13 Nitrogen Cycle Continued …  Nitrogen-fixing bacteria live in the soil and in roots of legumes.  These bacteria also form nitrites (NO 2 ) and nitrates (NO 3 ); which are compounds containing N and O.  Nitrate is the most common source of N for plants.  Animals get N from the proteins they eat.  Decomposers return N to the soil in the form of ammonia and the cycle repeats.  So, oftentimes, the nitrogen cycle does not require the N to be returned to atmospheric form!

14 Nitrogen Cycle Summary  All living organisms require nitrogen – to form amino acids to build proteins.  Proteins are important for locomotion, reproduction, defense, and structure.  Nitrogen makes up 78% of atmosphere as N 2  Nitrogen-fixing bacteria are very important - N 2 needs to be “fixed” before it can be used by most living things.

15 NITROGEN CYCLE N2N2 Crops Fertilizer Production Lightning Legume Nitrogen-Fixing Bacteria in soil & roots Nitrogen Fixation Ammonia Nitrates Nitrites Decomposers Denitrification Sheep (GAS )


17  From the production and use of nitrogen fertilizers to the burning of fossil fuels in automobiles, power plants, and industries, humans impact this cycle.  Nitrogen is essential to living organisms and its availability plays a crucial role in the world's ecosystems.  Excessive nitrogen additions can pollute ecosystems Humans affect the Nitrogen Cycle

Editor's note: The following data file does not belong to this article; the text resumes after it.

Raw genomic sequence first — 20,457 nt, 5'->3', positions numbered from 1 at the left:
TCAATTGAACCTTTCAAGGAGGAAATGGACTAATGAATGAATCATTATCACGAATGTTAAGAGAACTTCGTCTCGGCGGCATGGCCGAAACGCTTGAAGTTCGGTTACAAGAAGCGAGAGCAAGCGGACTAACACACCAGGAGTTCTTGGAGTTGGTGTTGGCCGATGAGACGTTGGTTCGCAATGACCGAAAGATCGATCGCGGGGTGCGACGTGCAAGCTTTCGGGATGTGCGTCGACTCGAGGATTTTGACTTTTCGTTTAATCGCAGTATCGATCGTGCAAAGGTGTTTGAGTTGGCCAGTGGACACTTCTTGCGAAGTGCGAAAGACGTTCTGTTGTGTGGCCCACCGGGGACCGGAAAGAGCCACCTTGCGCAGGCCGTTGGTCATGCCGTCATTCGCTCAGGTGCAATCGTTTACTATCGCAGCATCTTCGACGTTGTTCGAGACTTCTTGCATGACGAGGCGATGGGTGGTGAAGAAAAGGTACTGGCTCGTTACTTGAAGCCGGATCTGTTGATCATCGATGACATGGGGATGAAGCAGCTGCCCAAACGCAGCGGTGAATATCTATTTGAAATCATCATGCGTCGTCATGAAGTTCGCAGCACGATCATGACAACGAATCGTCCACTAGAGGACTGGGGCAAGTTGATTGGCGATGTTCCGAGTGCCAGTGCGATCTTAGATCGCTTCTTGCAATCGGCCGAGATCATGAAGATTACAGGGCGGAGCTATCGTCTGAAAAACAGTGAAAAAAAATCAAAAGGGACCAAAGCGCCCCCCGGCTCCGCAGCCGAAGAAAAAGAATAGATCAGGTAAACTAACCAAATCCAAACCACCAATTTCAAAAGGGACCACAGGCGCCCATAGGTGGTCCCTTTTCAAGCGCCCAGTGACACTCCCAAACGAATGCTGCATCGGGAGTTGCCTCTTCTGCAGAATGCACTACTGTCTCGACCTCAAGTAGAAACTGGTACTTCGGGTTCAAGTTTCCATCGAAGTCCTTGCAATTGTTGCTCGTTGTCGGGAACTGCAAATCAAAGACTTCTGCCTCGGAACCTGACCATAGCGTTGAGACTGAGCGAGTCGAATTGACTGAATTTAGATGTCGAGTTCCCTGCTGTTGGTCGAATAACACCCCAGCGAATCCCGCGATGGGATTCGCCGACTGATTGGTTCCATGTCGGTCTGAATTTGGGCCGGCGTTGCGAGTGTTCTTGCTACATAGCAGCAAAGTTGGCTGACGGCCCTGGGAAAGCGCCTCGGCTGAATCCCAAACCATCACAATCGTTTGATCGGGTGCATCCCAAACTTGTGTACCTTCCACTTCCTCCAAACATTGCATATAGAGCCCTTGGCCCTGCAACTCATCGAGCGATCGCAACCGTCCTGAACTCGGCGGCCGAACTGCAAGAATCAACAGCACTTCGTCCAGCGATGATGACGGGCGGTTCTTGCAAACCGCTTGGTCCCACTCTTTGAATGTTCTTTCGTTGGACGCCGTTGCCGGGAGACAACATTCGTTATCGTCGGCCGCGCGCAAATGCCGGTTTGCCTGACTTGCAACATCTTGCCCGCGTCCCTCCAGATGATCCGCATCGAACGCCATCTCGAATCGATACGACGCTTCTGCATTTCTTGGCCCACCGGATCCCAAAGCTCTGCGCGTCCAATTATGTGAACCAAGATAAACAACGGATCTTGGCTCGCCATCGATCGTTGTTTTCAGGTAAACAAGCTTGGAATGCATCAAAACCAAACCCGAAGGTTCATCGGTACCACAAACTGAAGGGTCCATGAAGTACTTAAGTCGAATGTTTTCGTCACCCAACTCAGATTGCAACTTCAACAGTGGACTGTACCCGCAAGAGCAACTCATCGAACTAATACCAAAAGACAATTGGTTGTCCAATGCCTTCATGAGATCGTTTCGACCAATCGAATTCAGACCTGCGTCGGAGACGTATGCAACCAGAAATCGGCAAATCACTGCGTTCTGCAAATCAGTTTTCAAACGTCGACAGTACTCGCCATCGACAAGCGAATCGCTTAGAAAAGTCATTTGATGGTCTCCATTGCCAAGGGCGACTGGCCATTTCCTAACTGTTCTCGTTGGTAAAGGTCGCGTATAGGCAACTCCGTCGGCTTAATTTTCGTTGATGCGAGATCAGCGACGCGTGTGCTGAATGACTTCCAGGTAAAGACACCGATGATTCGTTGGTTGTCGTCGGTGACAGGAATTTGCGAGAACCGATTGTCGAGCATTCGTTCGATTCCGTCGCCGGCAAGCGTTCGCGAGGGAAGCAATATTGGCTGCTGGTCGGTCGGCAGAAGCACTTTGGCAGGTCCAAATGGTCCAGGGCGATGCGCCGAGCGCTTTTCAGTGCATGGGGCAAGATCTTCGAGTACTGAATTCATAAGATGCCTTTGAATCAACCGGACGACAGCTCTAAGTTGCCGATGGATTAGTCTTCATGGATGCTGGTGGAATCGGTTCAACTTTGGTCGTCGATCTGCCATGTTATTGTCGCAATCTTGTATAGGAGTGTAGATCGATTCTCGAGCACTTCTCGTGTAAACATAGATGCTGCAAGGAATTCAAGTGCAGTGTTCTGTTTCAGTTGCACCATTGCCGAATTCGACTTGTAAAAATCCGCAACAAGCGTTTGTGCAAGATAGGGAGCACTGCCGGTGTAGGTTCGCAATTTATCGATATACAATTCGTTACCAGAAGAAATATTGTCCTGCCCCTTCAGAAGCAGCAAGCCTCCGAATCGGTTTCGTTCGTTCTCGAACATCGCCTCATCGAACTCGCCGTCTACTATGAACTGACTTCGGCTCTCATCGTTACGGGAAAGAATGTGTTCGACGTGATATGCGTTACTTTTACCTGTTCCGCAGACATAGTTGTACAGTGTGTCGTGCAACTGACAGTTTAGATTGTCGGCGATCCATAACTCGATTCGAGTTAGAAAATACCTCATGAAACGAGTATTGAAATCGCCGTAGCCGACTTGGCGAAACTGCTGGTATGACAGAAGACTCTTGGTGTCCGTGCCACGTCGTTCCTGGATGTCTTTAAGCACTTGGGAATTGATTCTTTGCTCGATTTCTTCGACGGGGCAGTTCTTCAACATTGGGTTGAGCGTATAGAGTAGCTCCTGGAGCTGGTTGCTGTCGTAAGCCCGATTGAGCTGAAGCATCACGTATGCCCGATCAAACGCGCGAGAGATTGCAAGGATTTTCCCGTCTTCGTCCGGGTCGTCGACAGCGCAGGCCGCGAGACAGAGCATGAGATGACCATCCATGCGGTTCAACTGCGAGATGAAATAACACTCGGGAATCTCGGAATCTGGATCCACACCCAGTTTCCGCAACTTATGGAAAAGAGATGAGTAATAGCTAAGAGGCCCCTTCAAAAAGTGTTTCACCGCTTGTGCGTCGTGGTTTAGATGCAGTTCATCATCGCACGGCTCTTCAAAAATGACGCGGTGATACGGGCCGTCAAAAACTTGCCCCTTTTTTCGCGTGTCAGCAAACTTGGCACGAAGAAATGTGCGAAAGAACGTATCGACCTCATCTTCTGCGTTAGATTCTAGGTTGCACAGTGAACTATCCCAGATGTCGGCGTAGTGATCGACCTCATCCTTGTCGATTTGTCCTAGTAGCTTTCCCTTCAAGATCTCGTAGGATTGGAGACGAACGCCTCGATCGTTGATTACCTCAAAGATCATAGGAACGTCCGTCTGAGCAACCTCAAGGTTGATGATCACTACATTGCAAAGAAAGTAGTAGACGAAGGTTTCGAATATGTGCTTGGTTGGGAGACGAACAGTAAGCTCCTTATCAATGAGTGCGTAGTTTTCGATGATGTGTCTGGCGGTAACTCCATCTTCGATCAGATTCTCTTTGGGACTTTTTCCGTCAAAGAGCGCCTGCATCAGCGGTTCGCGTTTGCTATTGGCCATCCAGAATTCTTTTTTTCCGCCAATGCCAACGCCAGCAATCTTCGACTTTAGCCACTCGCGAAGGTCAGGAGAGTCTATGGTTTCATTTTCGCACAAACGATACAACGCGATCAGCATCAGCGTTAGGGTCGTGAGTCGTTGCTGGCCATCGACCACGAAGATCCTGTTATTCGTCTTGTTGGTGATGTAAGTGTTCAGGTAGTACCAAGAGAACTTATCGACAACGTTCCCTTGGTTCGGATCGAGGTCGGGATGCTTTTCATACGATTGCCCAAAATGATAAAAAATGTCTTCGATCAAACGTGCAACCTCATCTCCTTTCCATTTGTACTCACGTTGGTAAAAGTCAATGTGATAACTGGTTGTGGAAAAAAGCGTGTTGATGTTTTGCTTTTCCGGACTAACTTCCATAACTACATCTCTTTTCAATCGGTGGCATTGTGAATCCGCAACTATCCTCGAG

18  Increased global concentrations of nitrous oxide (N 2 O), a potent greenhouse gas, in the atmosphere  Increased concentrations of nitric oxide, (NO) that drive the formation of smog along with N 2 O  Losses of soil nutrients such as calcium and potassium that are essential for long-term soil fertility Humans affect the Nitrogen Cycle

19  Acidification of soils and of the waters of streams and lakes  Greatly increased transport of nitrogen by rivers into estuaries and coastal waters where it is a major pollutant. Humans affect the Nitrogen Cycle